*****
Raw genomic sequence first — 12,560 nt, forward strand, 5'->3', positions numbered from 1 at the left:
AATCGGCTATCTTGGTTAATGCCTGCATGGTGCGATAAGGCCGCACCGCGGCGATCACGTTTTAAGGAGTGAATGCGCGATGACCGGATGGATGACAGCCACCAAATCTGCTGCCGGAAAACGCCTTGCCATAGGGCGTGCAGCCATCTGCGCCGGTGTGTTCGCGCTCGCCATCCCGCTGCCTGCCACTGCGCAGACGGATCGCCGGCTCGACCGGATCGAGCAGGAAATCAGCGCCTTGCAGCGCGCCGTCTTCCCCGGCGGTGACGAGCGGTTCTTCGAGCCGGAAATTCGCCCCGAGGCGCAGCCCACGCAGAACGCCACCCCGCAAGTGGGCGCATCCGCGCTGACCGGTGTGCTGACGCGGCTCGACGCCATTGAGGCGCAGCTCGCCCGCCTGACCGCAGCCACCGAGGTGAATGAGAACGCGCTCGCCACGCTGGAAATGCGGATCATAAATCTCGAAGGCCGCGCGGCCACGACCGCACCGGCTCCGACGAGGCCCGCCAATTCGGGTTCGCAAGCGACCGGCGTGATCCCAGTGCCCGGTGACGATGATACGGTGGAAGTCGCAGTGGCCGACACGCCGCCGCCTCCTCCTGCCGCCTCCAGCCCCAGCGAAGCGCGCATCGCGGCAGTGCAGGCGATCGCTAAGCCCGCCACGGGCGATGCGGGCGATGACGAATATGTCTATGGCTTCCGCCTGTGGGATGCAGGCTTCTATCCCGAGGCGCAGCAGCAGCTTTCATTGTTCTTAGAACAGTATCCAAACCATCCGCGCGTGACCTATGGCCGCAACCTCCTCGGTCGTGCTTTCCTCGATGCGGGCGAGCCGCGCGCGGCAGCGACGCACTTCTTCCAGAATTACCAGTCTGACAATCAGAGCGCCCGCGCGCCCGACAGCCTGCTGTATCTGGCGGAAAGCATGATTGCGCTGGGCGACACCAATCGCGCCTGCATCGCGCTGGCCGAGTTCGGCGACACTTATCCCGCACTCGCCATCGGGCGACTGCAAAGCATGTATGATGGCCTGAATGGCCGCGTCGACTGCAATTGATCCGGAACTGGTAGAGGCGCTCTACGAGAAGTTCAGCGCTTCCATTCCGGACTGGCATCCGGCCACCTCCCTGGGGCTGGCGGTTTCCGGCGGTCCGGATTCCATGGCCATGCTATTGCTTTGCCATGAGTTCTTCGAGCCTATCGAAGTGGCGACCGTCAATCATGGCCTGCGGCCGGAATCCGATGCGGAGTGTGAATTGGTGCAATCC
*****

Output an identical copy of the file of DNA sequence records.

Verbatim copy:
Raw genomic sequence first — 12,560 nt, forward strand, 5'->3', positions numbered from 1 at the left:
AATCGGCTATCTTGGTTAATGCCTGCATGGTGCGATAAGGCCGCACCGCGGCGATCACGTTTTAAGGAGTGAATGCGCGATGACCGGATGGATGACAGCCACCAAATCTGCTGCCGGAAAACGCCTTGCCATAGGGCGTGCAGCCATCTGCGCCGGTGTGTTCGCGCTCGCCATCCCGCTGCCTGCCACTGCGCAGACGGATCGCCGGCTCGACCGGATCGAGCAGGAAATCAGCGCCTTGCAGCGCGCCGTCTTCCCCGGCGGTGACGAGCGGTTCTTCGAGCCGGAAATTCGCCCCGAGGCGCAGCCCACGCAGAACGCCACCCCGCAAGTGGGCGCATCCGCGCTGACCGGTGTGCTGACGCGGCTCGACGCCATTGAGGCGCAGCTCGCCCGCCTGACCGCAGCCACCGAGGTGAATGAGAACGCGCTCGCCACGCTGGAAATGCGGATCATAAATCTCGAAGGCCGCGCGGCCACGACCGCACCGGCTCCGACGAGGCCCGCCAATTCGGGTTCGCAAGCGACCGGCGTGATCCCAGTGCCCGGTGACGATGATACGGTGGAAGTCGCAGTGGCCGACACGCCGCCGCCTCCTCCTGCCGCCTCCAGCCCCAGCGAAGCGCGCATCGCGGCAGTGCAGGCGATCGCTAAGCCCGCCACGGGCGATGCGGGCGATGACGAATATGTCTATGGCTTCCGCCTGTGGGATGCAGGCTTCTATCCCGAGGCGCAGCAGCAGCTTTCATTGTTCTTAGAACAGTATCCAAACCATCCGCGCGTGACCTATGGCCGCAACCTCCTCGGTCGTGCTTTCCTCGATGCGGGCGAGCCGCGCGCGGCAGCGACGCACTTCTTCCAGAATTACCAGTCTGACAATCAGAGCGCCCGCGCGCCCGACAGCCTGCTGTATCTGGCGGAAAGCATGATTGCGCTGGGCGACACCAATCGCGCCTGCATCGCGCTGGCCGAGTTCGGCGACACTTATCCCGCACTCGCCATCGGGCGACTGCAAAGCATGTATGATGGCCTGAATGGCCGCGTCGACTGCAATTGATCCGGAACTGGTAGAGGCGCTCTACGAGAAGTTCAGCGCTTCCATTCCGGACTGGCATCCGGCCACCTCCCTGGGGCTGGCGGTTTCCGGCGGTCCGGATTCCATGGCCATGCTATTGCTTTGCCATGAGTTCTTCGAGCCTATCGAAGTGGCGACCGTCAATCATGGCCTGCGGCCGGAATCCGATGCGGAGTGTGAATTGGTGCAATCC